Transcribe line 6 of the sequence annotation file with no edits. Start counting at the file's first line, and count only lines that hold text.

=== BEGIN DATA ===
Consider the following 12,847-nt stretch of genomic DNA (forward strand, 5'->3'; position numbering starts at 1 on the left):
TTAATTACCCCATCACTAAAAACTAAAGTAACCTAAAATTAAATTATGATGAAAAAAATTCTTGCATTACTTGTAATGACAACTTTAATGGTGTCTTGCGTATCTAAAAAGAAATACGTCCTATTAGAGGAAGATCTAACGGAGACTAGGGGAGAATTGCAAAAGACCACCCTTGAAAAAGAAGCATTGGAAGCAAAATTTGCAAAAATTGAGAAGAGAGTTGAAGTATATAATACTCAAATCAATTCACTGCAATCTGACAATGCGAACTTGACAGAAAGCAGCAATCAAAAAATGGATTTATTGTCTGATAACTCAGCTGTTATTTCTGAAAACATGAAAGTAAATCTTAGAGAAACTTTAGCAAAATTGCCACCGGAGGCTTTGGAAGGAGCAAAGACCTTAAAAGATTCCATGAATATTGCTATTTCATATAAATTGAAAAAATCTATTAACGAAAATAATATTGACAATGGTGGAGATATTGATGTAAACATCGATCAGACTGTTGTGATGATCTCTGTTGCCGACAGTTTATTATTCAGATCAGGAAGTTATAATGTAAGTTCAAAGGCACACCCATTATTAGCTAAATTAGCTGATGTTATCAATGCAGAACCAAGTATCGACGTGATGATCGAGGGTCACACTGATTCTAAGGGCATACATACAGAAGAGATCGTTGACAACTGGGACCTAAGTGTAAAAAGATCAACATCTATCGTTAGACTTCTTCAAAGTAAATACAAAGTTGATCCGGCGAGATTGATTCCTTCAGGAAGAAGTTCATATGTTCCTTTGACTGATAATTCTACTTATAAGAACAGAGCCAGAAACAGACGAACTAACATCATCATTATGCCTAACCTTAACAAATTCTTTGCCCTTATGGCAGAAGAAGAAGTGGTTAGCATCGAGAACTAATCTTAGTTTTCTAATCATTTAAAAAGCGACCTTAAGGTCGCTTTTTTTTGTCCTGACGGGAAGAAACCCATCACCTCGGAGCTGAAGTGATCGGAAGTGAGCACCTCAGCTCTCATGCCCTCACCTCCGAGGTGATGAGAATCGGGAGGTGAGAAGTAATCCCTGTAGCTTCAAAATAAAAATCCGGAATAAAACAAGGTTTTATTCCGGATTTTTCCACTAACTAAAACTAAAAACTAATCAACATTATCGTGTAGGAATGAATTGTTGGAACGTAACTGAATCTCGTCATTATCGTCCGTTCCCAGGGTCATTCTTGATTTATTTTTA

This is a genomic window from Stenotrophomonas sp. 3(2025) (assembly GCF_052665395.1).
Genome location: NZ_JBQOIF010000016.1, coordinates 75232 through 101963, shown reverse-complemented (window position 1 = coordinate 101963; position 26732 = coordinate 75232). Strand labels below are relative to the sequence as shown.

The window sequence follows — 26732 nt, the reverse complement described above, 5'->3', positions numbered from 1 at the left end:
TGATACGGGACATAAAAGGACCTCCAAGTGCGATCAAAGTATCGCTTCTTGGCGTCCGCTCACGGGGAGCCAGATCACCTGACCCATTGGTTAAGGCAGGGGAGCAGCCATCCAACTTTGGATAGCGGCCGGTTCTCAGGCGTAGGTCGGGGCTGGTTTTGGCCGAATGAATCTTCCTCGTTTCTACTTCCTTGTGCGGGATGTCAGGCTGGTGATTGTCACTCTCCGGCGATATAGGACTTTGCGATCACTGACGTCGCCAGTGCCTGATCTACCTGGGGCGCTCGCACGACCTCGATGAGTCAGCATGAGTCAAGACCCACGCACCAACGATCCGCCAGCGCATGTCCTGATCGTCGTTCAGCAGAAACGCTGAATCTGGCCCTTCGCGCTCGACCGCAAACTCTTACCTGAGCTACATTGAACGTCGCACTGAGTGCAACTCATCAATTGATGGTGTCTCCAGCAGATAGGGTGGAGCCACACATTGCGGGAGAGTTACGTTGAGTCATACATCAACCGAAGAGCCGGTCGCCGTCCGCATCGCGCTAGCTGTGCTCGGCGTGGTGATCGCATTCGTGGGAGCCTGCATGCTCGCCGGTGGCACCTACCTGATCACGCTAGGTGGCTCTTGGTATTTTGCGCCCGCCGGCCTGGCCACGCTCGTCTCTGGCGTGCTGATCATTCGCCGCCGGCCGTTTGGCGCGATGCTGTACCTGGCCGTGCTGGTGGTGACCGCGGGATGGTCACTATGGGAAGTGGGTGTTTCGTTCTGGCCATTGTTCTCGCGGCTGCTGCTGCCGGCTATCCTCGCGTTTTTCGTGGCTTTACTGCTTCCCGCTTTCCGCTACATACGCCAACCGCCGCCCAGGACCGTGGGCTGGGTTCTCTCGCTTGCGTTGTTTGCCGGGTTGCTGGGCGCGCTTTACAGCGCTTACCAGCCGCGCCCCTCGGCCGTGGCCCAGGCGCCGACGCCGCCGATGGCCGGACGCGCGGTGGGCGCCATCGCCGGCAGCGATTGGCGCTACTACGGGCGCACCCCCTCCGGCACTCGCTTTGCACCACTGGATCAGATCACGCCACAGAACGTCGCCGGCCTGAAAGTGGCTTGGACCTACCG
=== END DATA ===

TGATACGGGACATAAAAGGACCTCCAAGTGCGATCAAAGTATCGCTTCTTGGCGTCCGCTCACGGGGAGCCAGATCACCTGACCCATTGGTTAAGGCAGGGGAGCAGCCATCCAACTTTGGATAGCGGCCGGTTCTCAGGCGTAGGTCGGGGCTGGTTTTGGCCGAATGAATCTTCCTCGTTTCTACTTCCTTGTGCGGGATGTCAGGCTGGTGATTGTCACTCTCCGGCGATATAGGACTTTGCGATCACTGACGTCGCCAGTGCCTGATCTACCTGGGGCGCTCGCACGACCTCGATGAGTCAGCATGAGTCAAGACCCACGCACCAACGATCCGCCAGCGCATGTCCTGATCGTCGTTCAGCAGAAACGCTGAATCTGGCCCTTCGCGCTCGACCGCAAACTCTTACCTGAGCTACATTGAACGTCGCACTGAGTGCAACTCATCAATTGATGGTGTCTCCAGCAGATAGGGTGGAGCCACACATTGCGGGAGAGTTACGTTGAGTCATACATCAACCGAAGAGCCGGTCGCCGTCCGCATCGCGCTAGCTGTGCTCGGCGTGGTGATCGCATTCGTGGGAGCCTGCATGCTCGCCGGTGGCACCTACCTGATCACGCTAGGTGGCTCTTGGTATTTTGCGCCCGCCGGCCTGGCCACGCTCGTCTCTGGCGTGCTGATCATTCGCCGCCGGCCGTTTGGCGCGATGCTGTACCTGGCCGTGCTGGTGGTGACCGCGGGATGGTCACTATGGGAAGTGGGTGTTTCGTTCTGGCCATTGTTCTCGCGGCTGCTGCTGCCGGCTATCCTCGCGTTTTTCGTGGCTTTACTGCTTCCCGCTTTCCGCTACATACGCCAACCGCCGCCCAGGACCGTGGGCTGGGTTCTCTCGCTTGCGTTGTTTGCCGGGTTGCTGGGCGCGCTTTACAGCGCTTACCAGCCGCGCCCCTCGGCCGTGGCCCAGGCGCCGACGCCGCCGATGGCCGGACGCGCGGTGGGCGCCATCGCCGGCAGCGATTGGCGCTACTACGGGCGCACCCCCTCCGGCACTCGCTTTGCACCACTGGATCAGATCACGCCACAGAACGTCGCCGGCCTGAAAGTGGCTTGGACCTACCG